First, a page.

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Round 4: Ravens Select EDGE Rusher Tavius Robinson

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The Ravens drafted edge Tavius Robinson in the fourth round of the NFL Draft, adding a high upside rusher to groom.

Robinson is a long 6-foot-6 edge rusher out of Ole Miss who hails from Canada. He logged 7.0 sacks last season and forced a FBS leading (tied) five fumbles.

The Ravens hired Chuck "Dr. Rush" Smith as their new outside linebackers coach, and he now has a new toolsy pass rusher to mold.

General Manager Eric DeCosta said his comparison for Robinson is former Raven Za'Darius Smith, who went on to become one of the best pass rushers in the league.

"I think we got a guy who plays very, very hard. [He's] big, you guys will see when you see him – 6'6", 250-260 pounds," DeCosta said. "[He] runs well, very, very physical, long reach. From a comparison standpoint, [he is] probably more like a guy like Za'Darius Smith. [He] can kick inside, can play outside. [He is] physical."

The Ravens like big edge rushers and Robinson could still put more bulk on his 257-pound frame. Baltimore announced him as a linebacker, but one question is what position he'll settle into in the NFL.

He was a stand-up outside linebacker his first year at Ole Miss, but was moved to a hand-in-the-dirt defensive end his final two seasons. Robinson said he's comfortable with both. He said he models his game after Pro Bowl Raiders defensive end Maxx Crosby because of his high motor.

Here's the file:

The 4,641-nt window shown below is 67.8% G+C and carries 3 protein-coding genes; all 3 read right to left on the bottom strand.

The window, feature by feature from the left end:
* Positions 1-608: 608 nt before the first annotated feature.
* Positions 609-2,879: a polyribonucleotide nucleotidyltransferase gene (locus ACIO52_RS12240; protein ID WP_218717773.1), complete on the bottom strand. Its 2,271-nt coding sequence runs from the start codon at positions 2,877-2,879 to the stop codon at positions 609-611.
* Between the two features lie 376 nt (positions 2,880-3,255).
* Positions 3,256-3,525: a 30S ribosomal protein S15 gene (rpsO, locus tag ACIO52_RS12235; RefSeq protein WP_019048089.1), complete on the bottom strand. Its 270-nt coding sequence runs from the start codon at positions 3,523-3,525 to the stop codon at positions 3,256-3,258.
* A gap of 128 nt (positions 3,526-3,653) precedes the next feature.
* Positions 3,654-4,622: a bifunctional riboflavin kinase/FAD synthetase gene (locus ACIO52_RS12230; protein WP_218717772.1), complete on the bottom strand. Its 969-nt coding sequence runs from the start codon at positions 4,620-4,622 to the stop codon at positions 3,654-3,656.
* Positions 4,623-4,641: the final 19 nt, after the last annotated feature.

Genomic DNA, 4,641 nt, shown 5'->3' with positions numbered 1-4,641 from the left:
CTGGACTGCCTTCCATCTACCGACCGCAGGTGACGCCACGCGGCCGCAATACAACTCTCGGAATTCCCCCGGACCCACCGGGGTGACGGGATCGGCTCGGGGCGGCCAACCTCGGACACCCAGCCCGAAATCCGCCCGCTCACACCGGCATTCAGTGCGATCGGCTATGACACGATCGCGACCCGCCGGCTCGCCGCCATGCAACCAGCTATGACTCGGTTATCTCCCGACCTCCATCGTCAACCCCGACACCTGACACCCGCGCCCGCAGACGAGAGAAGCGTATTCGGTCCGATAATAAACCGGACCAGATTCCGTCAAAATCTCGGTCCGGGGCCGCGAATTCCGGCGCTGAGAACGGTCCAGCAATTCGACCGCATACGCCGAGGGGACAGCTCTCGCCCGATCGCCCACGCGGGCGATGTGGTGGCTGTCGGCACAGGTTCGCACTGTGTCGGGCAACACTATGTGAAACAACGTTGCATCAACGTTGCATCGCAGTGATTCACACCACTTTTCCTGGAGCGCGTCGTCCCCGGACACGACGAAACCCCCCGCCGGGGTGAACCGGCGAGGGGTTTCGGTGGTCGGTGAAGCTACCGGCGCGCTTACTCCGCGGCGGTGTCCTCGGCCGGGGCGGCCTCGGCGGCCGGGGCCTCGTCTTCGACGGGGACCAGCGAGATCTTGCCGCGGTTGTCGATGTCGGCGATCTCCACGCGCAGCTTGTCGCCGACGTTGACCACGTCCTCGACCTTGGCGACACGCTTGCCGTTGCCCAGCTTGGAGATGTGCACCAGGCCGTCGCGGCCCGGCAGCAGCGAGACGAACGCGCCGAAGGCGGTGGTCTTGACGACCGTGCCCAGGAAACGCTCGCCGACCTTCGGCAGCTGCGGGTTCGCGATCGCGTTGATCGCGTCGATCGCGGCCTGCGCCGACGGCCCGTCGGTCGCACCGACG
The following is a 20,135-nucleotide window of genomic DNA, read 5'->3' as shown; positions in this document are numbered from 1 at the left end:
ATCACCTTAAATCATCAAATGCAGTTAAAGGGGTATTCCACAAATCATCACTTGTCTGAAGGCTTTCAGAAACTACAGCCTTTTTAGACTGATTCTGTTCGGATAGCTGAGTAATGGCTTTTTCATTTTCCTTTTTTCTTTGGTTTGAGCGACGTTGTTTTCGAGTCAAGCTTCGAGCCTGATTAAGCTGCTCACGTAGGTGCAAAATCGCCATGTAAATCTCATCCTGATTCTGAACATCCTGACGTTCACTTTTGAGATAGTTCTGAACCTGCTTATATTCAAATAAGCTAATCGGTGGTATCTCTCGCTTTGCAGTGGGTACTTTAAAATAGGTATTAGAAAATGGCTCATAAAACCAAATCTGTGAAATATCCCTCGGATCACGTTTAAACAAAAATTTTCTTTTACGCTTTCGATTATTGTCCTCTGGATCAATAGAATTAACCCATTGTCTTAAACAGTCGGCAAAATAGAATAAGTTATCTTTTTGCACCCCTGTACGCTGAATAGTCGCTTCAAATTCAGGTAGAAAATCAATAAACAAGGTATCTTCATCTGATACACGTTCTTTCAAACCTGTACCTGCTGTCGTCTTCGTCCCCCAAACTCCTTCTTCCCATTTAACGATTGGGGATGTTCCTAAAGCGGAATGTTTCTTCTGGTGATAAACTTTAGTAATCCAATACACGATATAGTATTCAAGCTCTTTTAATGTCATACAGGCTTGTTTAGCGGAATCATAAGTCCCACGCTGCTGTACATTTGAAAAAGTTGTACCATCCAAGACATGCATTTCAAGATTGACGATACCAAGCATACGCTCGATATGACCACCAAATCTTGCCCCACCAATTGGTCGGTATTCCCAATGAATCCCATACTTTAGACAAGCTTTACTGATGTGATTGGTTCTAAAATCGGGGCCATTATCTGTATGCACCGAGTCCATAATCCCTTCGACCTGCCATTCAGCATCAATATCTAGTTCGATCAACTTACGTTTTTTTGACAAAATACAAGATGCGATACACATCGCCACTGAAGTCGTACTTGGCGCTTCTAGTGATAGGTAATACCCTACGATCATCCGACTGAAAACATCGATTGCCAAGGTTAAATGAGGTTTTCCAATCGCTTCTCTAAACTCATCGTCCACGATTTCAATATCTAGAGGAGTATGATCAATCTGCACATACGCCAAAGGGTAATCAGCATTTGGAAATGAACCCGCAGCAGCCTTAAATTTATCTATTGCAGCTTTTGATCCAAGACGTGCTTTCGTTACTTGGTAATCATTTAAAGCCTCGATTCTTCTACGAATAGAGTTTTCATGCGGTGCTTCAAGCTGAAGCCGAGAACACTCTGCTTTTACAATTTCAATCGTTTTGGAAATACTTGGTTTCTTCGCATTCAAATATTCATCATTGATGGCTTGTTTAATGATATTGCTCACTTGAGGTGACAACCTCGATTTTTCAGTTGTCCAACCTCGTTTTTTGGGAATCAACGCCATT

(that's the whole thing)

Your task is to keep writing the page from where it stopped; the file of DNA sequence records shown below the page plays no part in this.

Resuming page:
Robinson had one sack his first year at Ole Miss in 2020. He upped it to 4.5 in 2021, then broke out with seven last year. Robinson said the game started to slow down last year and he became a better power rusher and run stopper.

"I just feel like I still have so much more room to grow," Robinson said. "I'm a sponge. I like to be coached and become as best as I can at this game."

Robinson grew up in Guelph, Ontario and started playing football at age 10. His uncle played in the CFL for a decade as a defensive back. Robinson's plan was to pursue a career playing in the CFL.

The COVID-19 pandemic changed that plan. Football was cancelled across the country, so Robinson decided to reach out to schools in the United States. He sent out his tape and heard from dozens of schools. He signed with Ole Miss, left a part-time job at 1-800-GOT-JUNK he got to pay for school in Canada (they don't have sports scholarships), and moved to the States a week before fall workouts.

Once in a big program, Robinson's development took off. He got better every year, finishing with a strong final season in which he was voted a team captain.

Robinson is the fourth Canadian already selected in this year's draft, which ties an all-time high.

"It's so significant [to me] because there's so many great players up here [in Canada] who, in my mind, if they were in D-1 schools, they would be in the same position, but it's hard to get that opportunity from Canada," Robinson said.

"It's great to see and I think it will continue to open up more opportunities for Canadian kids, which they deserve because there's so much talent up here. Once that talent really gets tapped into, I think the numbers are just going to rise and rise every year."

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